scorecardJob diary: I'm an LA-based flight attendant for a semi-private airline that serves celebrities and business travelers. Here's what I wish more people knew about my job.
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Job diary: I'm an LA-based flight attendant for a semi-private airline that serves celebrities and business travelers. Here's what I wish more people knew about my job.

Molly O'Brien   

Job diary: I'm an LA-based flight attendant for a semi-private airline that serves celebrities and business travelers. Here's what I wish more people knew about my job.
Careers7 min read
  • Roshonda Payne is a 48-year-old flight attendant based out of Burbank, just outside of Los Angeles, and works for JSX, a semi-private airline that services cities along the West Coast.
  • Payne, whoquit working as a flight attendant after 9/11 and later rejoined the industry, says the most important aspects of the job are to be a people person and to have a passion for traveling.
  • She sees everyone from celebrities and VIPs to normal people traveling for business on her flights, and says having a bold, confident attitude is key.
  • While some elements of the work can be frustrating, Payne says it's her job to always be a calm presence for passengers, no matter the situation.
  • This is her story as told to freelance writer Molly O'Brien.

I'm a flight attendant. In our industry, you also have a cabin attendant — the person who serves drinks and manages business in the cabin — but flight attendants also work to ensure the safety and security of the aircraft, on top of serving beverages and everything else.

Some days, being a flight attendant can feel like a performance.

If you have a bad day or something personal going on, you have to leave that at the door — inside the cabin, you're on.

Your focus needs to be on how you're 31,000 feet in the sky, and you don't have a lot of time to have a bad day. It's my job to stay on top of things, I have no one else I can rely on to balance my duties.

When we stop serving food or beverages to prepare for landing, someone always tries to ring our call light to get one last drink or give us their trash. They probably don't realize that as we prepare to descend, we have other things to worry about. We have to quickly get everything cleaned, packed up, and secured in case of any turbulence while descending. Then, I have to get into my own jumpseat, which is at the head of the aircraft.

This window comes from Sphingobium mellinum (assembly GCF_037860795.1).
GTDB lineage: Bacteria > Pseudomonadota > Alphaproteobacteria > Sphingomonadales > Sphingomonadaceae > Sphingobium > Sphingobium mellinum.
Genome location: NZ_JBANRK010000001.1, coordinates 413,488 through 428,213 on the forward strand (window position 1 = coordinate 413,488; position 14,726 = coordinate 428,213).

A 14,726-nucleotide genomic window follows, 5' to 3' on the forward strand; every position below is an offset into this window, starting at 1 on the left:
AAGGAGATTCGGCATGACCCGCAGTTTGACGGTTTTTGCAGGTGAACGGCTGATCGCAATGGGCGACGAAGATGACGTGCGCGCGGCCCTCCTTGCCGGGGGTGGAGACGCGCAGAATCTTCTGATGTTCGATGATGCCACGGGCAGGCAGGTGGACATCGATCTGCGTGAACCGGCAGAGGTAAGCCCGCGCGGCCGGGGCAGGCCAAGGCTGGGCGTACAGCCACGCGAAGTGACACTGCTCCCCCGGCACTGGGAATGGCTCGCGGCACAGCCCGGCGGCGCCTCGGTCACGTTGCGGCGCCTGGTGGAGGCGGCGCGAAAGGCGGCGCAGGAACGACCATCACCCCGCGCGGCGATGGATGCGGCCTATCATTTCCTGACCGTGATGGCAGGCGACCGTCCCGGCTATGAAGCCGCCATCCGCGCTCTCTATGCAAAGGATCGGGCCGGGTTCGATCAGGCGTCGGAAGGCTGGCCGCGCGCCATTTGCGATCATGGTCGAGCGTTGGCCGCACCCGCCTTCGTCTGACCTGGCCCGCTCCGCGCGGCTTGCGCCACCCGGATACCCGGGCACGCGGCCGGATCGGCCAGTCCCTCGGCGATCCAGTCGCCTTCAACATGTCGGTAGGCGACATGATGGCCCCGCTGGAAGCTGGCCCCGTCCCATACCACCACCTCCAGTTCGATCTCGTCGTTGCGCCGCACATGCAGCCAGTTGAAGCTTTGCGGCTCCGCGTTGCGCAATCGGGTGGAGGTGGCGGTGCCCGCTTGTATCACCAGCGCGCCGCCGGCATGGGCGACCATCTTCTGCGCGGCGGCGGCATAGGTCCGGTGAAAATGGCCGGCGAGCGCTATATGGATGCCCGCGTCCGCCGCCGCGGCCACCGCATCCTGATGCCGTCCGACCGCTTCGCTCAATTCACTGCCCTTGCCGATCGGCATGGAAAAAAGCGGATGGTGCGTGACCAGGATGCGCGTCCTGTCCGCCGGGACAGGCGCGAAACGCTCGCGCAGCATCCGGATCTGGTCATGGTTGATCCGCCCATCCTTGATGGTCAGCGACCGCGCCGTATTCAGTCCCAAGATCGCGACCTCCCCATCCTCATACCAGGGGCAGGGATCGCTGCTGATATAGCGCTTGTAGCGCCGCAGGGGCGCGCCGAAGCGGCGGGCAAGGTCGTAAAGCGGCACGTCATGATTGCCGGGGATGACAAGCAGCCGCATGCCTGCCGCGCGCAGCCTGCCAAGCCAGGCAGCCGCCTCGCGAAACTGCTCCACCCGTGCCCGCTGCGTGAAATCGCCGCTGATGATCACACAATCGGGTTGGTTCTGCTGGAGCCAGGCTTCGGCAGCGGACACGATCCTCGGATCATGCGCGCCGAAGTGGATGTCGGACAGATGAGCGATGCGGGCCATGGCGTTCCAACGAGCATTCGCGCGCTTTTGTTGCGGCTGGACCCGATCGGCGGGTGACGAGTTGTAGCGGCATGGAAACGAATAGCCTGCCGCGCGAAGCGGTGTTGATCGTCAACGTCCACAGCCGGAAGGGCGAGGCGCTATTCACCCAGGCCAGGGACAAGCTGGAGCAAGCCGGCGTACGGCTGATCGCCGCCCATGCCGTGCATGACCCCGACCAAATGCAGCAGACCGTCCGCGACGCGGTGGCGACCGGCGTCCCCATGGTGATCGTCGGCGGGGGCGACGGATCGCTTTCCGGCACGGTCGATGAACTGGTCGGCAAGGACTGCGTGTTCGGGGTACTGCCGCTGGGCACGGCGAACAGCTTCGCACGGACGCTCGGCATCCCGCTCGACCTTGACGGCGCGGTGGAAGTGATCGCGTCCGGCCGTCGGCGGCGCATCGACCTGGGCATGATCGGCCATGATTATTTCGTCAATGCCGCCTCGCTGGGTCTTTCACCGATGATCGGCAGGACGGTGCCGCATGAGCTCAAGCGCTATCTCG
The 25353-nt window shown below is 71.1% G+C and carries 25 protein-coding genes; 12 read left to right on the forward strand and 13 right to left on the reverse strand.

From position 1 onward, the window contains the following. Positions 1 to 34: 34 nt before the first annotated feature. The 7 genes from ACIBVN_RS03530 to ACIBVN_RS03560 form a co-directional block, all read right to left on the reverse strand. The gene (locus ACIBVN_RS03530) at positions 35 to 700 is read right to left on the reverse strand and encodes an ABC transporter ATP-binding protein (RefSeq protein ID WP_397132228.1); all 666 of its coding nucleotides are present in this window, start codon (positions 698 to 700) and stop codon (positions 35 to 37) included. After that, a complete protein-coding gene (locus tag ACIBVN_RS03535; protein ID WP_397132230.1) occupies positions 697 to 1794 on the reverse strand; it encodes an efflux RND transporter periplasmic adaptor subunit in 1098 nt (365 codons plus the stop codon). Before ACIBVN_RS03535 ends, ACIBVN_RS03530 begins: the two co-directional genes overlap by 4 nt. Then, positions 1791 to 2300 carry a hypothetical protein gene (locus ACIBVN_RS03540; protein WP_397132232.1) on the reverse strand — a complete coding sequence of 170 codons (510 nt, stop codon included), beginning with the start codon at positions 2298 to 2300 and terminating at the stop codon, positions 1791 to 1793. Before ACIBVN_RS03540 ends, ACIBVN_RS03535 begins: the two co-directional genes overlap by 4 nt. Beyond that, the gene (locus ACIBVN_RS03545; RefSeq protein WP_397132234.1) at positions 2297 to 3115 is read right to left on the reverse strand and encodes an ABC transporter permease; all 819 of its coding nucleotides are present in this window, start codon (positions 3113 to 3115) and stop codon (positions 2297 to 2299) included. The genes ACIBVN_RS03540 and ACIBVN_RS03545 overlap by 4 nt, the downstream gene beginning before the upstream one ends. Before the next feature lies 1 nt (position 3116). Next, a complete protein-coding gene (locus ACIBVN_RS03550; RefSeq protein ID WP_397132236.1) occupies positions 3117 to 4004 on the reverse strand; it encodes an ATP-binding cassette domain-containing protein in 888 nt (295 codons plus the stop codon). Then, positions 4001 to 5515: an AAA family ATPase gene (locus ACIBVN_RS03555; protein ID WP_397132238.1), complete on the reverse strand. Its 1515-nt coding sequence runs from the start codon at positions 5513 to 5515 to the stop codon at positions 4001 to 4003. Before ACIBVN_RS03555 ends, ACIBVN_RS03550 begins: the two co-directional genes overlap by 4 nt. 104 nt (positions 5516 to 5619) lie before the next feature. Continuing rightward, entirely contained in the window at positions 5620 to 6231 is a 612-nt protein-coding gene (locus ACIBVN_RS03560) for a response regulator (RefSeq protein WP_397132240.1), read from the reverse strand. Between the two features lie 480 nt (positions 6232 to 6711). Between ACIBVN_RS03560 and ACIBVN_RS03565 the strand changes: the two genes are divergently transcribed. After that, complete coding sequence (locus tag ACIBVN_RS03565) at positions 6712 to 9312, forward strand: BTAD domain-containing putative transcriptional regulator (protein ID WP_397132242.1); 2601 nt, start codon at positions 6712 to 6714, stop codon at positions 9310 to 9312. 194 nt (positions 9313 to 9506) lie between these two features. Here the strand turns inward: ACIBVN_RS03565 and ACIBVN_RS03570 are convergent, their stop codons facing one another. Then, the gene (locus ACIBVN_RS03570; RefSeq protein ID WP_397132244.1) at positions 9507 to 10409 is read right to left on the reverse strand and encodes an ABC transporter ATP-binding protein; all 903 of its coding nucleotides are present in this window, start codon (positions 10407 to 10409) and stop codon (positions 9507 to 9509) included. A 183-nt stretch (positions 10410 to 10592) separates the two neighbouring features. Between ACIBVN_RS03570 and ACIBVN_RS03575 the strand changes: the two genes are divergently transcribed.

I work a combination of morning and afternoon flights throughout the month.

I usually give myself an hour to an hour and a half to prepare for work. Wearing a uniform and a low bun hairstyle with a hat cuts down my preparation time a lot. I live 15 minutes from the airport, so I can get fully dressed and to the airport quickly.

My check-in time is 45 minutes before the departure time. I usually give myself 15 to 20 minutes to do my safety checks, set up my galley, and brief with my captain. The only thing I have to stock onsite would be ice, as the galley is already stocked with beverages, alcohol, snacks, and service items.

During the flight, I offer my passengers a beverage (alcohol is complimentary) and snack service. I make and serve the drinks and follow with snacks. Our flights are pretty short, so I have to be quick with service and trash pickup. Although service is an important part of my responsibilities during the flight, my main responsibility and priority is the safety of my passengers.

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My shifts can last anywhere from five to nine hours a day.

At JXS, we only offer service on the West Coast, which is anywhere from Santa Fe up to Seattle. My shift includes the 45-minute check-in before my flight, three to four flights (one hour to one hour and 20 minutes for each flight) and 30 minutes to clean and restock the plane at the end of the day.

I work a minimum of 14 days per month and my on and off days will vary. I could have five days on and five days off. However, since flight attendants can trade shift days with each other, I've also worked nine days in a row, and then had two weeks off, and then worked five more days.

We always have to keep a calm face to ensure our passengers remain calm, no matter what's going on.

When I'm in my jumpseat and getting ready to land, passengers sometimes want to be social with me. I don't mind having conversations during the flight, but the most difficult time of the flight is takeoff and landing, so it requires my full attention.

If I have to sit down during the flight because of something like turbulence, I always see the passengers looking at me. If I'm calm and I'm just sitting there, then they're calm, too. Even if in your mind you're preparing for an emergency situation or evacuation, we have to be that focal point of steadiness for passengers.